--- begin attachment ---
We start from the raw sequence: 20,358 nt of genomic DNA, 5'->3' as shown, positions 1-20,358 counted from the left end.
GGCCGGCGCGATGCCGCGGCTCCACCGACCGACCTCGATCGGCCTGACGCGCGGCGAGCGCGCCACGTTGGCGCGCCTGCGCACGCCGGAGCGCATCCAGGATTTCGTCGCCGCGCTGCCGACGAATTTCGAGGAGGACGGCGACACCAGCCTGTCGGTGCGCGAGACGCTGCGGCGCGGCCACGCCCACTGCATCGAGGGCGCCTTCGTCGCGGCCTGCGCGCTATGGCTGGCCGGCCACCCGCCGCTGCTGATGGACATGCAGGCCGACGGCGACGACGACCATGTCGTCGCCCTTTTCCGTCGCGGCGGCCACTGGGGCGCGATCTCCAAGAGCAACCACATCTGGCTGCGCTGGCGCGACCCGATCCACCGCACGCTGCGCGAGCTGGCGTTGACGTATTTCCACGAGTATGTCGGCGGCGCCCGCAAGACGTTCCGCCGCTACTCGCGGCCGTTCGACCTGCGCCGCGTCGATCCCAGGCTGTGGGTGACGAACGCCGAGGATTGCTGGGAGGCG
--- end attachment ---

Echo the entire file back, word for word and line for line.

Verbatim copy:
We start from the raw sequence: 20,358 nt of genomic DNA, 5'->3' as shown, positions 1-20,358 counted from the left end.
GGCCGGCGCGATGCCGCGGCTCCACCGACCGACCTCGATCGGCCTGACGCGCGGCGAGCGCGCCACGTTGGCGCGCCTGCGCACGCCGGAGCGCATCCAGGATTTCGTCGCCGCGCTGCCGACGAATTTCGAGGAGGACGGCGACACCAGCCTGTCGGTGCGCGAGACGCTGCGGCGCGGCCACGCCCACTGCATCGAGGGCGCCTTCGTCGCGGCCTGCGCGCTATGGCTGGCCGGCCACCCGCCGCTGCTGATGGACATGCAGGCCGACGGCGACGACGACCATGTCGTCGCCCTTTTCCGTCGCGGCGGCCACTGGGGCGCGATCTCCAAGAGCAACCACATCTGGCTGCGCTGGCGCGACCCGATCCACCGCACGCTGCGCGAGCTGGCGTTGACGTATTTCCACGAGTATGTCGGCGGCGCCCGCAAGACGTTCCGCCGCTACTCGCGGCCGTTCGACCTGCGCCGCGTCGATCCCAGGCTGTGGGTGACGAACGCCGAGGATTGCTGGGAGGCG